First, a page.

• Deployment of intelligence automation, allowing automation of decision-making via artificial intelligence, robotic process automation, machine learning, and natural language processing
  • Robotic process automation in data entry and policy administration, freeing up employees to work more efficiently and focus on work that requires engagement and critical thinking skills
  • Companies hyperfocused on balancing technology transformation while preserving the human touch

6. COVID-19 Continued

The pandemic dominates the national conversation, with new cases setting records every week. While the severity in patients seems to be less, it is still wreaking havoc on employers with constantly changing government guidelines and compounding staffing shortages. The pandemic now represents the third-largest insurance industry loss from any catastrophe after Hurricane Katrina and the 9/11 terrorist attacks. There is significant ongoing litigation over COVID-19 coverage, especially regarding business interruption under property insurance and event cancellation coverage. There is also concern about the potential for long-term symptoms from COVID-19 and how that could impact workers compensation.

7. Economic Impact

By the end of 2021, the United States dealt with the highest inflation rate in 39 years, at nearly 7 percent. With rising prices, significant inflation is expected in the first half of 2022 due to ongoing supply chain concerns and a worker shortage. While it is predicted to recede midyear, the National Institute of Economic and Social Research predicts the inflation rate will fall to 2.3 percent by the fourth quarter. Analysts report that the Federal Reserve will likely increase the federal funds rate target at least three times this year, raising interest rates closer to 0.75 percent by the end of the year, after remaining at essentially 0 percent since March 2020.

A fourth-quarter CFO survey by Deloitte found 97 percent expect their spending on labor to increase in 2022, with the CFOs also raising their planned capital spending, hiring, and compensation. Deloitte's 2022 insurance outlook suggests insurers expect accelerated premium growth in the coming year. By all accounts, 2022 should see economic growth of around 3.9 percent. Overall, the gross domestic product is expected to grow by nearly 3 percent in 2022, which is much slower than last year.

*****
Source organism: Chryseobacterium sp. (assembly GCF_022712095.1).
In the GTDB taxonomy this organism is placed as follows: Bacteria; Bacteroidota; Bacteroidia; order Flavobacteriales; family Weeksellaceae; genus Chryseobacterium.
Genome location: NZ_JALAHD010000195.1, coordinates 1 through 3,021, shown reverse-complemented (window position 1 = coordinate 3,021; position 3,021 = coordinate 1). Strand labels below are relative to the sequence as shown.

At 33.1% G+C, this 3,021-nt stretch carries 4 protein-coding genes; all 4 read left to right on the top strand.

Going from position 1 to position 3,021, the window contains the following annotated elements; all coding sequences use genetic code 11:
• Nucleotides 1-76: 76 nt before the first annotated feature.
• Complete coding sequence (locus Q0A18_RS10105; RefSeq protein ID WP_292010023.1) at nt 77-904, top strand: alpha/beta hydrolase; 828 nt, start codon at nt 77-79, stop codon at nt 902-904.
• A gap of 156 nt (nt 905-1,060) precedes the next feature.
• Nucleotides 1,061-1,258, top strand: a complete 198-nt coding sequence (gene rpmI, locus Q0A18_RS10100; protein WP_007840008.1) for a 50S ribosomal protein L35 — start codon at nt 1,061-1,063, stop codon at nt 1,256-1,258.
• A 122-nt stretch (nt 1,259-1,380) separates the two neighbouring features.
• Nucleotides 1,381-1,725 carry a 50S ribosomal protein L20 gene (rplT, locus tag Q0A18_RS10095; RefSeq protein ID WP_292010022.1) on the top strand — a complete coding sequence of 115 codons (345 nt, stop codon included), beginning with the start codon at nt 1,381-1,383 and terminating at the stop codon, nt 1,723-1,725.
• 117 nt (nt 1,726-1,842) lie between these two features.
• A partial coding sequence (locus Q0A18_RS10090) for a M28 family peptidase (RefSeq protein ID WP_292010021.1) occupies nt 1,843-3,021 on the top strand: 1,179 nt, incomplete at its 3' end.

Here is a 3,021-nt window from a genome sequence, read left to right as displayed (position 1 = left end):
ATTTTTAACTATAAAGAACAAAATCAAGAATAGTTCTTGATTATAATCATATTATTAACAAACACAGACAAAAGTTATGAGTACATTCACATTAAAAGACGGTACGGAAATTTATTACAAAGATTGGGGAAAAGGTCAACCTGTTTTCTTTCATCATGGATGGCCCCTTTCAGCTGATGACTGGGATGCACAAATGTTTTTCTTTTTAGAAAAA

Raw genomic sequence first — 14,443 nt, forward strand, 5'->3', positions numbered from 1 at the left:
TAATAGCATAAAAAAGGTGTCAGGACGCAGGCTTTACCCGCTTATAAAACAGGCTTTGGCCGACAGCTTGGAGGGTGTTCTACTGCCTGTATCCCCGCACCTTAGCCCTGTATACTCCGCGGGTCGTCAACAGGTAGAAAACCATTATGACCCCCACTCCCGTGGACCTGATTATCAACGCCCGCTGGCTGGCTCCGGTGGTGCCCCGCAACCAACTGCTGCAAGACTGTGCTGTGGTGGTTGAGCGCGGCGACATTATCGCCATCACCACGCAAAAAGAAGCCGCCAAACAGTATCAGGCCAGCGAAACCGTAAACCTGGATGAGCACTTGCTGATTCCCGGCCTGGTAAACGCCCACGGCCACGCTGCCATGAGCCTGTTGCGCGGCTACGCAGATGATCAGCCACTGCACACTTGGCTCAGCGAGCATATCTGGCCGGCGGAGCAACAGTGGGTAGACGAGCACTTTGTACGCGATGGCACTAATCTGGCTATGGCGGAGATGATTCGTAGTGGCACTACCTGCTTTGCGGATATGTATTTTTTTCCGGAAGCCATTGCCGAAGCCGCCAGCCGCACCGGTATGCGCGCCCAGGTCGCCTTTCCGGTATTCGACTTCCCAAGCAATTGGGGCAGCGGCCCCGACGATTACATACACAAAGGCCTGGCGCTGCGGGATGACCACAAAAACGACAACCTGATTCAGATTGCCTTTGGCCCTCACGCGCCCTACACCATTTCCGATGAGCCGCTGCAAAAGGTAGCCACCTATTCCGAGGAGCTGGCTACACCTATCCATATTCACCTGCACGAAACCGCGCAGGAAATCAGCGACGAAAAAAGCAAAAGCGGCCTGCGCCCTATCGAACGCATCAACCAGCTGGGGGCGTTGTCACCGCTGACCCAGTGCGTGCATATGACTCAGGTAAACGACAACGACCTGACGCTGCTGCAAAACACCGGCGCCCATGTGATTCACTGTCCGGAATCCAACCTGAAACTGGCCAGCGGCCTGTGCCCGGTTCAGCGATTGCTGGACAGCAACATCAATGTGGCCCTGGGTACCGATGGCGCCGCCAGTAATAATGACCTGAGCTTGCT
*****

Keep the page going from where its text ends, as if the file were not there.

8. Independent Contractors versus Employees

An essential element of workers compensation is determining whether a worker is considered an employee or an independent contractor. Unfortunately, this issue has become more complicated with different payroll regulations and varying state legislation. States have attempted to clarify the issue through legislation over the last couple of years, but the courts have invalidated some of those laws. Insurers only seek certainty in who is covered under their policies. While policyholders may abide by every regulation, the courts often find coverage in spite of this.

9. Expansion of Mental Health Access

Mental health care is vital, and millions of Americans face a crisis care shortage. There are 19.86 percent of adults who are experiencing a mental illness, equivalent to 50 million Americans, with 4.91 percent experiencing a severe mental illness. The estimated number of adults with serious suicidal thoughts is over 11.4 million, increasing by 664,000 people from last year's data set.

In November, the Compacts, Access, and Responsible Expansion Act was introduced, aiming to reform medical licensure to expand interstate access to mental health resources, which is desperately needed to ensure a better supply of mental health providers available. Additionally, all telecommunications companies will have to make the necessary changes by July 2022, so calls to 988 will be directed to the current National Suicide Prevention Lifeline call centers after the Federal Communications Commission's designation in July 2020.

Virtual mental health, telepsychiatry, and teletherapy will continue to grow this year. This treatment can remove barriers, like time away from work or family or the potential stigma that some still feel. Aside from the digital well-being companies like Talkspace and BetterHelp, employee assistance programs and telemedicine partners are popular options for employers. Mental Health America and the Center for Workplace Mental Health have additional resources and reports that employers should keep in their toolbox to review the best practice strategies and tips, so employees know that their mental health is of the utmost importance to an organization.